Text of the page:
I need to go back slightly to explain a detail of our funding. When it had been agreed that £50,000,000 was the sum of money which should be invested in Inmos, the NEB put in a clause which they explained was perfectly reasonable ... "Look, we know that it has no effect, but we are going to split the investment into two tranches of £25,000,000 because it would look more prudent to the Government if we had control over the second £25,000,000. We, the NEB, understand very well that there will be no measurable results after the expenditure of the first £25,000,000 so we will have really no discretion but to give you that second £25,000,000. However it will look good politically." We agreed quite happily.
We were not so happy when the Government changed. We hadn't received the second £25,000,000 by then, and the Thatcher Government immediately said "We're not going to provide it", which left poor Inmos with rather a nice US operation, some people in the UK thinking about microprocessors, but no other benefits or assets in the UK.
It took something like 18 months of very high profile argument before we got our second £25,000,000, and that severely damaged the UK aspect of Inmos because it delayed its progress by over a year while its US company was up, running and doing good things. However, we did eventually get the money.
We then had to build a semiconductor plant in the UK. The Thatcher Government said "We're hands off. We don't involve ourselves with industry at all. We certainly wouldn't want to involve ourselves in any conflicts about where you locate the plant, but it had better be in South Wales"! So that's where it went.
We got the facility up, we got the process in, and then we hit trouble. We couldn't make the process work. We could make integrated circuits but they were unreliable and when we did tests on them we found they suffered from metal fatigue, and a small proportion didn't function correctly.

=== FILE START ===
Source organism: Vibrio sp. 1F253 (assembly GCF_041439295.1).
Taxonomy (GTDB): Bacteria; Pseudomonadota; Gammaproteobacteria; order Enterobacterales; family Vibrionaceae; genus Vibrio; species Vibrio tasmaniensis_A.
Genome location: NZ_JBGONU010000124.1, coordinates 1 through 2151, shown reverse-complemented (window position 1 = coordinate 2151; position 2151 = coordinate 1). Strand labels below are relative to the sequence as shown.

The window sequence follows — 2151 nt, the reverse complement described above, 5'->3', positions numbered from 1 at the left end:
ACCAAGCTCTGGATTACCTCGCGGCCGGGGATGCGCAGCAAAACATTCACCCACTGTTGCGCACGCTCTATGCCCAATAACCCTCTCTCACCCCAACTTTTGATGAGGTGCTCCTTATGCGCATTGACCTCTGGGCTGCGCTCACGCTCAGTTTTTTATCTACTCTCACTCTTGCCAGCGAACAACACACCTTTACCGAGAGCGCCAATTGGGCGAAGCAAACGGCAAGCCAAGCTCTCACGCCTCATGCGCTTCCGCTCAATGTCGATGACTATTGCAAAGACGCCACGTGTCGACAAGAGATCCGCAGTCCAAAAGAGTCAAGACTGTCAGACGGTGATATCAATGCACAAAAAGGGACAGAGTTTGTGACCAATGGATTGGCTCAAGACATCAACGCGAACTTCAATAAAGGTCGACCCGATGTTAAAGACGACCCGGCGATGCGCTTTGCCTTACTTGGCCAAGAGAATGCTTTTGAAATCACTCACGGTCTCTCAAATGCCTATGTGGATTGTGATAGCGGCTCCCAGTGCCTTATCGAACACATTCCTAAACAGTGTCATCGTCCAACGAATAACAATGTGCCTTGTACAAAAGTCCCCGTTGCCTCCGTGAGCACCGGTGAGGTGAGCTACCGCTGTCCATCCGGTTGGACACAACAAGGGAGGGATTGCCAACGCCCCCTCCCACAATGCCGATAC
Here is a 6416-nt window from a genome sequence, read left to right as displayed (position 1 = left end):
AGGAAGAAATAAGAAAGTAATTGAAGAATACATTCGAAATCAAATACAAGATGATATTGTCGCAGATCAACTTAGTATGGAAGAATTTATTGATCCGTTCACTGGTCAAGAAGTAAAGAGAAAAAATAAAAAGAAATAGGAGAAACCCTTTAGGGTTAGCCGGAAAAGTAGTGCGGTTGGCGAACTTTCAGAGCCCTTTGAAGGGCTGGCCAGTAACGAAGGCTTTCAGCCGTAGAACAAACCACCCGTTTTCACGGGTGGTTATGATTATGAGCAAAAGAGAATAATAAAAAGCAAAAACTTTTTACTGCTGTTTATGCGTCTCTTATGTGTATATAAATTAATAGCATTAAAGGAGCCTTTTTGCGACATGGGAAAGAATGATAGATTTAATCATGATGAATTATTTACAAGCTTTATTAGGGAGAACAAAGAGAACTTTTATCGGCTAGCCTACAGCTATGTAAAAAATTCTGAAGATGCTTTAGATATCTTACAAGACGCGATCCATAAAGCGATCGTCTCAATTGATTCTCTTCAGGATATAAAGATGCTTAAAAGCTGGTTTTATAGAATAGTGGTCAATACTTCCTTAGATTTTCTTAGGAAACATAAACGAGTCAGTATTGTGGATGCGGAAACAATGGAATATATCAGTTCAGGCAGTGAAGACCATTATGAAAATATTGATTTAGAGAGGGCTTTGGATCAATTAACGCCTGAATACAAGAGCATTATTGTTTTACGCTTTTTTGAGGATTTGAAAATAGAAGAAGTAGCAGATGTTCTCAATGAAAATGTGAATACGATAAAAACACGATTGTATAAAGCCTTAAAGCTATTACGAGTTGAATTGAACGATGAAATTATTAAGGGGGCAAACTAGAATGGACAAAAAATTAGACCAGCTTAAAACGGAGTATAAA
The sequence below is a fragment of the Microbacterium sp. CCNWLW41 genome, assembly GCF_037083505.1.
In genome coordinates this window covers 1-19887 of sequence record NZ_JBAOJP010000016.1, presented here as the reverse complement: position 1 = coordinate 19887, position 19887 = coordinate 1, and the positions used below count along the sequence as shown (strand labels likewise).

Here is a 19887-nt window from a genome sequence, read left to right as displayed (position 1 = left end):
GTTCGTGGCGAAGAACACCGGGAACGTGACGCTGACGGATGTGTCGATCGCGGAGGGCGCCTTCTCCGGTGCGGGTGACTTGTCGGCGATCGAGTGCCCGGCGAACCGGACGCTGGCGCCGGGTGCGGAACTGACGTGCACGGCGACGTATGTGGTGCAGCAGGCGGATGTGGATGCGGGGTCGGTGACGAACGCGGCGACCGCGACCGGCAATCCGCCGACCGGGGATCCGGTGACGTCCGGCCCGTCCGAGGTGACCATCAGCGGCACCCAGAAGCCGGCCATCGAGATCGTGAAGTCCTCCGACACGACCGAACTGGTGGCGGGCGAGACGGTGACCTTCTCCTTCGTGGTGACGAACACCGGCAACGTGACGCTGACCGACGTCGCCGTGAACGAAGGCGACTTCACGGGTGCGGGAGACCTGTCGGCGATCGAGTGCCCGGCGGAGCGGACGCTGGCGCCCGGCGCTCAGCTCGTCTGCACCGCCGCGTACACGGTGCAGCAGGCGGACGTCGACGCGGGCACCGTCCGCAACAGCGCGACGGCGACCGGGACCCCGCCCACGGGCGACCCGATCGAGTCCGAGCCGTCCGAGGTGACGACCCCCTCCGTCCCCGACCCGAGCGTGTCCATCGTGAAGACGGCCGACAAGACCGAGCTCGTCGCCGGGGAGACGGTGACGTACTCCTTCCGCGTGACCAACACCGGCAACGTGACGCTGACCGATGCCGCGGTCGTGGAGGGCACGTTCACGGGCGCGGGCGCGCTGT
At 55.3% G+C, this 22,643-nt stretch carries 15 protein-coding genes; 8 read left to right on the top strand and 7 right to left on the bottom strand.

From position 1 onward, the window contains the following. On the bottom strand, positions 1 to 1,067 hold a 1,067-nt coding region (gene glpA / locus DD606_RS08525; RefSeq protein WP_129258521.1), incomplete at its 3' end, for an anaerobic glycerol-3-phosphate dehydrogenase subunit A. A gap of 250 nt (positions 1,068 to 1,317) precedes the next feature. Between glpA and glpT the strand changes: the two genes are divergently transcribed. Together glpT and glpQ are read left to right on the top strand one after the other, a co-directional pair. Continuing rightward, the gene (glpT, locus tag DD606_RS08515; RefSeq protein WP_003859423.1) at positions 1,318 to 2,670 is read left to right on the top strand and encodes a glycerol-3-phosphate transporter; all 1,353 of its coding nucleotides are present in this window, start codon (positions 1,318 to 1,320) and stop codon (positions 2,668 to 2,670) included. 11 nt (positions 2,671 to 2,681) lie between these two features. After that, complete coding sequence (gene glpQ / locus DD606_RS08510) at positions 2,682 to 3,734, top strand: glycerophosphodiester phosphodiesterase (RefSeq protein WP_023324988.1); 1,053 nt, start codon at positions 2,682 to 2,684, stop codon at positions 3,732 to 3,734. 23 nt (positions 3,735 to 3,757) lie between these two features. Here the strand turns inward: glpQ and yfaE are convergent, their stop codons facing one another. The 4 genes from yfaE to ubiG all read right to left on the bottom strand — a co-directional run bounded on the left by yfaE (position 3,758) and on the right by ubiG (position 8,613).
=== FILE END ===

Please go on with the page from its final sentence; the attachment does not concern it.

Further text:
We identified a particular piece of process equipment which we didn't think worked very well. However the American company insisted that the fault must lie with the management of the operation - no problem with their process - it was the people who were running it in the UK.
Then, three or four months later, at Christmas 1982, we had a severe disaster. A semiconductor plant depends upon using copious quantities of very pure water and has enormous de-ionising facilities for the water to get to absolute, or very near absolute purity. I was rung up on Christmas Day with news that the water was anything but pure and was getting worse.
Even though we were now almost in full production, we had to close the whole plant down. It was not at all clear what had gone wrong. Eventually, after about three days, we identified that the problem lay with the resins which were used for the de-ionisation process - basically chemicals in huge 'tin cans'. The tin cans were about three metres in diameter and eight metres high. Something had gone wrong with them.
What we had to do - and this was all across the holiday period - was to physically dig out all this resin and get another lot trucked in and loaded. Virtually everybody in the company, including me, had shovels, and was standing in these great big tin cans shovelling resin.
The result was that the Americans said, "These Brits don't know what they're doing. Get rid of them!". The semiconductor facility was taken away and put under the control of the Americans who were deemed to understand these things.
What had actually happened, as we found out three months later, was that on Christmas Eve the engineers at the local reservoir decided to celebrate. They were supposed to stay on site, so what they did was to dump 100 times the standard level of chlorine into the water supply, then go off and have a Christmas party. That chlorine totally ruined our semiconductor plant.
We had many further problems. One was with money, because the pound collapsed and so my original £50 million had halved in value by the time we got around to spending the second half of it. So we ran out of money. We then had another highly protracted and visible round of arguments with the Government before we managed to extract another £15 million which was necessary to compensate for the fact that the second £25 million had been delayed.
We had just one staunch ally in the Thatcher Government - Keith Joseph. He consistently supported Inmos, consistently argued our case, and went to the Cabinet three times to get this money. While he was doing this he was being slated in the UK press for his lack of support for Inmos. A sad thing.